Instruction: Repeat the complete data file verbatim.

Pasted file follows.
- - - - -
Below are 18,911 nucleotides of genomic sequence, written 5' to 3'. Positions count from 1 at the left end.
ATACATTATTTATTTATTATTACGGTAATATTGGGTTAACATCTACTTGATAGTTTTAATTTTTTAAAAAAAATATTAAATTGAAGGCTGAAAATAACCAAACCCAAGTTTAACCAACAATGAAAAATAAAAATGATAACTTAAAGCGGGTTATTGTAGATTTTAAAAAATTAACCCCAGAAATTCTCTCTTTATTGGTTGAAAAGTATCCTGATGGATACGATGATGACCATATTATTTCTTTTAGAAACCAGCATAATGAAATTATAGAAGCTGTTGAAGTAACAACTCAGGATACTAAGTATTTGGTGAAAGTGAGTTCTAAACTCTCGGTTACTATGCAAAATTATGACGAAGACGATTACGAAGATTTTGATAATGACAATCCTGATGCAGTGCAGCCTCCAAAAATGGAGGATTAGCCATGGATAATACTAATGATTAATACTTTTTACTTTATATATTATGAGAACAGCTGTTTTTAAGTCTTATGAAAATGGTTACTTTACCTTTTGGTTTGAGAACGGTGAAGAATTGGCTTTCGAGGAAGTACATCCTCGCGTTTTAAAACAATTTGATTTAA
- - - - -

Below are 18,911 nucleotides of genomic sequence, written 5' to 3'. Positions count from 1 at the left end.
ATACATTATTTATTTATTATTACGGTAATATTGGGTTAACATCTACTTGATAGTTTTAATTTTTTAAAAAAAATATTAAATTGAAGGCTGAAAATAACCAAACCCAAGTTTAACCAACAATGAAAAATAAAAATGATAACTTAAAGCGGGTTATTGTAGATTTTAAAAAATTAACCCCAGAAATTCTCTCTTTATTGGTTGAAAAGTATCCTGATGGATACGATGATGACCATATTATTTCTTTTAGAAACCAGCATAATGAAATTATAGAAGCTGTTGAAGTAACAACTCAGGATACTAAGTATTTGGTGAAAGTGAGTTCTAAACTCTCGGTTACTATGCAAAATTATGACGAAGACGATTACGAAGATTTTGATAATGACAATCCTGATGCAGTGCAGCCTCCAAAAATGGAGGATTAGCCATGGATAATACTAATGATTAATACTTTTTACTTTATATATTATGAGAACAGCTGTTTTTAAGTCTTATGAAAATGGTTACTTTACCTTTTGGTTTGAGAACGGTGAAGAATTGGCTTTCGAGGAAGTACATCCTCGCGTTTTAAAACAATTTGATTTAA